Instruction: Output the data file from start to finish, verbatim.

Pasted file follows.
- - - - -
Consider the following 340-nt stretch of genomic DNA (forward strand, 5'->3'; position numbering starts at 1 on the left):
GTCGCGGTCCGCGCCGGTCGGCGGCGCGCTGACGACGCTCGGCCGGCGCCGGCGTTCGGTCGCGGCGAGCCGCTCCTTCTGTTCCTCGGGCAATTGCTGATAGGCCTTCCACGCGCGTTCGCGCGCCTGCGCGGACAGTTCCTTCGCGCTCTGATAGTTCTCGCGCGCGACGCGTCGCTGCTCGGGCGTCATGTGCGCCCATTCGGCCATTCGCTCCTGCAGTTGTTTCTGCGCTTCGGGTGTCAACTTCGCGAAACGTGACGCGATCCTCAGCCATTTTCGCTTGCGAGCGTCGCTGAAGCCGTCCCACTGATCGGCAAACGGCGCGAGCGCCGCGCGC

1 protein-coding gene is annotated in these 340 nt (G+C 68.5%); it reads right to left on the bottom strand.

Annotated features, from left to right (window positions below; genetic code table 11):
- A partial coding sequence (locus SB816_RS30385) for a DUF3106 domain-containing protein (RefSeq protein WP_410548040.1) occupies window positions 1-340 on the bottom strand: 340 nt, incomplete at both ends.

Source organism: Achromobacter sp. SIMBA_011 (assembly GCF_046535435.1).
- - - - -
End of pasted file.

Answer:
Consider the following 340-nt stretch of genomic DNA (forward strand, 5'->3'; position numbering starts at 1 on the left):
GTCGCGGTCCGCGCCGGTCGGCGGCGCGCTGACGACGCTCGGCCGGCGCCGGCGTTCGGTCGCGGCGAGCCGCTCCTTCTGTTCCTCGGGCAATTGCTGATAGGCCTTCCACGCGCGTTCGCGCGCCTGCGCGGACAGTTCCTTCGCGCTCTGATAGTTCTCGCGCGCGACGCGTCGCTGCTCGGGCGTCATGTGCGCCCATTCGGCCATTCGCTCCTGCAGTTGTTTCTGCGCTTCGGGTGTCAACTTCGCGAAACGTGACGCGATCCTCAGCCATTTTCGCTTGCGAGCGTCGCTGAAGCCGTCCCACTGATCGGCAAACGGCGCGAGCGCCGCGCGC

1 protein-coding gene is annotated in these 340 nt (G+C 68.5%); it reads right to left on the bottom strand.

Annotated features, from left to right (window positions below; genetic code table 11):
- A partial coding sequence (locus SB816_RS30385) for a DUF3106 domain-containing protein (RefSeq protein WP_410548040.1) occupies window positions 1-340 on the bottom strand: 340 nt, incomplete at both ends.

Source organism: Achromobacter sp. SIMBA_011 (assembly GCF_046535435.1).